What is the physical reason why the typical repulsive forces are so short ranged?
These forces are caused by the overlap of the electron clouds and the particles have to actually “touch” for this to happen.
What is the hydrogen bond and under what circumstances does it occur?
The H-Bond is a special interaction that can occur between a partially positive (acidic) hydrogen of one molecule and the lone pair on an electronegative element of another molecule. The interaction is about 20 kJ/mole, between van der Waals (2 kJ/mole) and ion-ion (250 kJ) interaction. It is shorter ranged than van der Waals forces and also has a strong angle dependence, forcing the molecules involved to achieve a careful alignment for the interaction to take effect.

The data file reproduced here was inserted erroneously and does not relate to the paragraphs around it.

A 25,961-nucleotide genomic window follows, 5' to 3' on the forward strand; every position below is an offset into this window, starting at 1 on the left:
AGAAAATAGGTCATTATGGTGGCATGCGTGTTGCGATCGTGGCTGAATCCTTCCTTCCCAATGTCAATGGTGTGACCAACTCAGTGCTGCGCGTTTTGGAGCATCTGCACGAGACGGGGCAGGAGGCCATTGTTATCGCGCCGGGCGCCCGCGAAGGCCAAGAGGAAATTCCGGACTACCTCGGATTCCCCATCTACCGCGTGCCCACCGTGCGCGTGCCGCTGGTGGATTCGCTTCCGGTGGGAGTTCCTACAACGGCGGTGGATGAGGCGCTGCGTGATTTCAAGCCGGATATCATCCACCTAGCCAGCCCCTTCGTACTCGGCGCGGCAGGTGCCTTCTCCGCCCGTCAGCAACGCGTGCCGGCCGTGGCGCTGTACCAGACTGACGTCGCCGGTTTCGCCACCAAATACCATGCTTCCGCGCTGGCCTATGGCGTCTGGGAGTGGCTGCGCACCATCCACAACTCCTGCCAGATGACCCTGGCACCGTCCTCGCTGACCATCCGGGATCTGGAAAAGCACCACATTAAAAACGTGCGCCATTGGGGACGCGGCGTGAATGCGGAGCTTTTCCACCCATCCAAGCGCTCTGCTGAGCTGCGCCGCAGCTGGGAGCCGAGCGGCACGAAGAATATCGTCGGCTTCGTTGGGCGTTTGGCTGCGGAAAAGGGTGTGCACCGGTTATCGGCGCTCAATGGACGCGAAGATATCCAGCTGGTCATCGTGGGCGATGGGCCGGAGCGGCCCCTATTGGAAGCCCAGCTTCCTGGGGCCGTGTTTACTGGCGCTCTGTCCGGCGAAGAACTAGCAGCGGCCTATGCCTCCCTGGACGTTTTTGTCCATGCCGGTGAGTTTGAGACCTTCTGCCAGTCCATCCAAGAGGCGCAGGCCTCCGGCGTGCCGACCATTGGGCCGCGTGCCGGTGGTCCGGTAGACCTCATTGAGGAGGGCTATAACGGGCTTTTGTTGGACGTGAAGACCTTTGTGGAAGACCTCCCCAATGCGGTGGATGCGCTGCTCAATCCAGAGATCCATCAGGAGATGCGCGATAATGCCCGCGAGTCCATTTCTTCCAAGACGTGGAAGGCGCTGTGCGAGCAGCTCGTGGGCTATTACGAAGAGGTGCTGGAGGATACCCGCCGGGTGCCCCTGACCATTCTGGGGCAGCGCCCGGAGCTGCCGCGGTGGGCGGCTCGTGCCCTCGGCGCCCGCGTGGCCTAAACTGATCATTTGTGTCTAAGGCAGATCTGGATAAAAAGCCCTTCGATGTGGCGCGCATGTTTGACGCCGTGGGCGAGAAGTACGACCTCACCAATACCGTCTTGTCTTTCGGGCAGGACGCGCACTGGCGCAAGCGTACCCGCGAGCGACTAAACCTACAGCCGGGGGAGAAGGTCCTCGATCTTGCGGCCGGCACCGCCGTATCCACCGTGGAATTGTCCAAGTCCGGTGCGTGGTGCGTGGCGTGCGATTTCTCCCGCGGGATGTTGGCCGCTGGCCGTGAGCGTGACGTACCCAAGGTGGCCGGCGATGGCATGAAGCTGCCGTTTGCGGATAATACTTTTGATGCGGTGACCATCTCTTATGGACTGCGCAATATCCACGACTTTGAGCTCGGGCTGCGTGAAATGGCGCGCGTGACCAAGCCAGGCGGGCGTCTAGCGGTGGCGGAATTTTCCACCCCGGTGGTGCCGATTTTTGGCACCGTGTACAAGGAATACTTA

Rank the common intermolecular interactions (Van der Waals, electrostatic, covalent bond, hydrogen bond) in terms of strength and range.
Decreasing Strength: Covalent, electrostatic, H-bond, VdW.
Decreasing Range: Electrostatic, VdW, H-bond, covalent (the last two are close).
What are cohesive forces? Describe the nature of cohesive forces in molecular liquids (polar and non-polar) and ionic solids. How do these forces explain their relative melting and boiling points?
Cohesive forces are the general name for the forces that hold molecules together in the condensed phases, i.e., solids and liquids. In ionic solids, these forces are predominantly the ion-ion electrostatic interactions, whereas in molecular liquids they are complete VdW and maybe H-bonding (polar liquids) or simply dispersion forces (non-polar liquids). The stronger the attractions the higher the melting and boiling points. Thus, we would expect ionic compounds to have higher melting and boiling points than molecular ones, and hydrogen bonded ones to be in between.